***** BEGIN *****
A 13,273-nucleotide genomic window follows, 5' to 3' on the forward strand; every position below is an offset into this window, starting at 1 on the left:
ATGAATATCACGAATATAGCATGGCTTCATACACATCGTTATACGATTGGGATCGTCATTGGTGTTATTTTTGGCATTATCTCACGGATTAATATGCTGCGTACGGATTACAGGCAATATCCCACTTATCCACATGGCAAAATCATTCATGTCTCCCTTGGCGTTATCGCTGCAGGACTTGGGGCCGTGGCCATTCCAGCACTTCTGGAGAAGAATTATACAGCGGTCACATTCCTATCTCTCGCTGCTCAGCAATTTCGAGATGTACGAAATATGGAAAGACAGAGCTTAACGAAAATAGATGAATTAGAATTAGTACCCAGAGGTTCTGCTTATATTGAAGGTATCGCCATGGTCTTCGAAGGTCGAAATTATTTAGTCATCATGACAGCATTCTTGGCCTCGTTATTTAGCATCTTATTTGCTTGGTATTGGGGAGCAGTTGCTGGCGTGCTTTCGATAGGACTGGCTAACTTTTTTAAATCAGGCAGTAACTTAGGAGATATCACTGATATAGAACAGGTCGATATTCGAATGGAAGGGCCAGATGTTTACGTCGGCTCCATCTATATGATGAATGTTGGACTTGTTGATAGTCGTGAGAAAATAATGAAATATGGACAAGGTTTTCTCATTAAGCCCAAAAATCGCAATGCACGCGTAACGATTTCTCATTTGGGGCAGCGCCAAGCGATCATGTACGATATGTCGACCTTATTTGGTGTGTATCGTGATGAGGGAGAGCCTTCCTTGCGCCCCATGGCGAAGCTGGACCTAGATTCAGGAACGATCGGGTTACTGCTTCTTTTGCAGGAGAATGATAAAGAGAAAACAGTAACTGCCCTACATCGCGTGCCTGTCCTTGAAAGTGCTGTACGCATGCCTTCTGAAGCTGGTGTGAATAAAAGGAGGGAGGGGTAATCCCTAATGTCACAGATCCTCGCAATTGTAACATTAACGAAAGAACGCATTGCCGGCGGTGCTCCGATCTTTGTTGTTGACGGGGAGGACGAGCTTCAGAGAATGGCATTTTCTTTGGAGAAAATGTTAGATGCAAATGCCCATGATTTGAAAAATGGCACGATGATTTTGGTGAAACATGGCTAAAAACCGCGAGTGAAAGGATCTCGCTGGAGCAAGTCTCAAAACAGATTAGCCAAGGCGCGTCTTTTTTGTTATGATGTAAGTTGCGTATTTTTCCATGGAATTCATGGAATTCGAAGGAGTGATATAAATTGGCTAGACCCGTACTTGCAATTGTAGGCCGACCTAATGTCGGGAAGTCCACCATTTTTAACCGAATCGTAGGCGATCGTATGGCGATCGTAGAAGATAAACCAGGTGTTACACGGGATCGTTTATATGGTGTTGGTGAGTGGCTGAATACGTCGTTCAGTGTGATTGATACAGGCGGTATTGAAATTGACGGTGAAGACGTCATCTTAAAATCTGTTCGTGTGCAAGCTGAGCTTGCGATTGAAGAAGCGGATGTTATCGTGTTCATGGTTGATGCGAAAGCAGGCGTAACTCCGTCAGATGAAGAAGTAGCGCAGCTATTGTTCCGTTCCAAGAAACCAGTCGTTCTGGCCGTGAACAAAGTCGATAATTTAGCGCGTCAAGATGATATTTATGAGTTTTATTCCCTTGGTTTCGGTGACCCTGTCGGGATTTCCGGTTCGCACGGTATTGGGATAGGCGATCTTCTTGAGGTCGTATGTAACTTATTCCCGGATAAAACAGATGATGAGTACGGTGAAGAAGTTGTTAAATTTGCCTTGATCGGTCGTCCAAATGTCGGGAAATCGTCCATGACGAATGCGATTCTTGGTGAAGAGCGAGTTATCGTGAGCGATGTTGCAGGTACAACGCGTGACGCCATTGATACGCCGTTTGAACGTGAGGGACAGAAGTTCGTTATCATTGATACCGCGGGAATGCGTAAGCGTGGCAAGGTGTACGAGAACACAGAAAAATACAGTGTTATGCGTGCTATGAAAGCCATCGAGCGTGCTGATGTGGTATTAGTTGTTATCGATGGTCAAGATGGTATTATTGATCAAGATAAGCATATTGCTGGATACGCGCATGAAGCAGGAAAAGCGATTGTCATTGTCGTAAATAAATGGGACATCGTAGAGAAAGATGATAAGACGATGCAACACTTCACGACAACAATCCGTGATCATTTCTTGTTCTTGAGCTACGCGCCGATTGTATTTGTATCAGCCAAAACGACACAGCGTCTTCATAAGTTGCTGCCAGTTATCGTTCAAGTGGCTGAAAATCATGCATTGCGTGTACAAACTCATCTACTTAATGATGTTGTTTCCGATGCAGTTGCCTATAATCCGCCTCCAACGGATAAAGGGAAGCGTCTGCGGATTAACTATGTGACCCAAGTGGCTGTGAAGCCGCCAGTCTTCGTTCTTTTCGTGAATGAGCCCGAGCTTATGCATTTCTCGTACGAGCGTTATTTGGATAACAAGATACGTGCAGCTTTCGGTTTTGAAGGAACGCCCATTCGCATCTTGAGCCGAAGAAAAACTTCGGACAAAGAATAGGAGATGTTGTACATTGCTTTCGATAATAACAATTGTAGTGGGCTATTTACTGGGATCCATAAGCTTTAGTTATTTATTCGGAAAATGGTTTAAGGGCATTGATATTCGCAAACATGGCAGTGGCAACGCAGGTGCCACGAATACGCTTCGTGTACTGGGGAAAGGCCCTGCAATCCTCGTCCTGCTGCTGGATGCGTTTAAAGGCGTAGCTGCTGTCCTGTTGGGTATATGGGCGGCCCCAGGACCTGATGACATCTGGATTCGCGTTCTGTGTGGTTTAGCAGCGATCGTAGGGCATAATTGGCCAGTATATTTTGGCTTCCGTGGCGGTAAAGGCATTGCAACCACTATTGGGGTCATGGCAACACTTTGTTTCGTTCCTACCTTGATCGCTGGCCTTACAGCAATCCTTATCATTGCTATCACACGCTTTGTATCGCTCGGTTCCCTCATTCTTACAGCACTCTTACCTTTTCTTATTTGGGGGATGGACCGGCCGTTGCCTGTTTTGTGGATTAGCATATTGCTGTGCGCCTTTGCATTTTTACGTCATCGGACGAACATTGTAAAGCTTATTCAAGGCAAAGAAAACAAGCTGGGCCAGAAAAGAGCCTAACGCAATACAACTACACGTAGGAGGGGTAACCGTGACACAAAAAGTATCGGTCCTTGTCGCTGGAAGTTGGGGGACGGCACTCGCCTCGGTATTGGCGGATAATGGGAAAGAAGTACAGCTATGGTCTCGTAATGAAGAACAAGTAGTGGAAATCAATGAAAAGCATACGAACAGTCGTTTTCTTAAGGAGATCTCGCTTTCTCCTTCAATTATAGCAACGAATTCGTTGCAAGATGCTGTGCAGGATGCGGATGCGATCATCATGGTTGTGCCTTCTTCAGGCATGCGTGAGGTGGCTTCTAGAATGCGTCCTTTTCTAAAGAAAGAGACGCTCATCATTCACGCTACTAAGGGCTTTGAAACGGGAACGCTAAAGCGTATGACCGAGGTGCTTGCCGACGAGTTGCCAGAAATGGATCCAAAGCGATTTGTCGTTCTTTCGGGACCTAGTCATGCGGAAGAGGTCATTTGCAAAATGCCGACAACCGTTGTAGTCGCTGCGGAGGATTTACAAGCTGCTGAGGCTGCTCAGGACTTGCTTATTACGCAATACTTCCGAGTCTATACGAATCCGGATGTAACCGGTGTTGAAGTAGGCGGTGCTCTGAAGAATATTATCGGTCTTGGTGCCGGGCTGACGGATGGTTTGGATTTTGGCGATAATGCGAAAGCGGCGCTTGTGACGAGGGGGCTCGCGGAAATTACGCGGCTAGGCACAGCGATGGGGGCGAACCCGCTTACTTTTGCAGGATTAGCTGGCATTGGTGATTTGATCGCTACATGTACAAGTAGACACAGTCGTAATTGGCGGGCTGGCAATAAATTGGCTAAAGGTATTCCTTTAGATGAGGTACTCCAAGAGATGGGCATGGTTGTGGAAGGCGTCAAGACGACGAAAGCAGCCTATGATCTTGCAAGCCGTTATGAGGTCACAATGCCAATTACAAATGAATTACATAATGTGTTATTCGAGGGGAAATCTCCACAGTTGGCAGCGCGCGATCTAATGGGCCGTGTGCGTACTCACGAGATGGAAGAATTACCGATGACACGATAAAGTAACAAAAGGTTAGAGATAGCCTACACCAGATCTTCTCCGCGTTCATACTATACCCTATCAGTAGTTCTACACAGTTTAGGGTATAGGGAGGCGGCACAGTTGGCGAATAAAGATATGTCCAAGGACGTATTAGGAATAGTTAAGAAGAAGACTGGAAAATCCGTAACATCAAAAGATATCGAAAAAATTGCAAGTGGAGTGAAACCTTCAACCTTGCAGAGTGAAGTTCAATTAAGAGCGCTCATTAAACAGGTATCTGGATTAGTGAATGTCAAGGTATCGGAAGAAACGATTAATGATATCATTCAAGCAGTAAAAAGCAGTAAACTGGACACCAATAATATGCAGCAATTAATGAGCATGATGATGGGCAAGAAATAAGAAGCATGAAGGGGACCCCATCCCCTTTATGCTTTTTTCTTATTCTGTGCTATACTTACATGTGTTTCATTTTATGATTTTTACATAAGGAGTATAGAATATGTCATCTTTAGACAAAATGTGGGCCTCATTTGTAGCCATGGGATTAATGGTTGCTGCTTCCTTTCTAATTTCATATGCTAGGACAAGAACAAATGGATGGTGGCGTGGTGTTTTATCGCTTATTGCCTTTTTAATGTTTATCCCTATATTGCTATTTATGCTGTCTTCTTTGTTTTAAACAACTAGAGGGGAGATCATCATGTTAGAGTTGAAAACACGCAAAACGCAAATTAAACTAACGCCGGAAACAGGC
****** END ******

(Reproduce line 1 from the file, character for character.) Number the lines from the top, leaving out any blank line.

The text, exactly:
A 13,273-nucleotide genomic window follows, 5' to 3' on the forward strand; every position below is an offset into this window, starting at 1 on the left: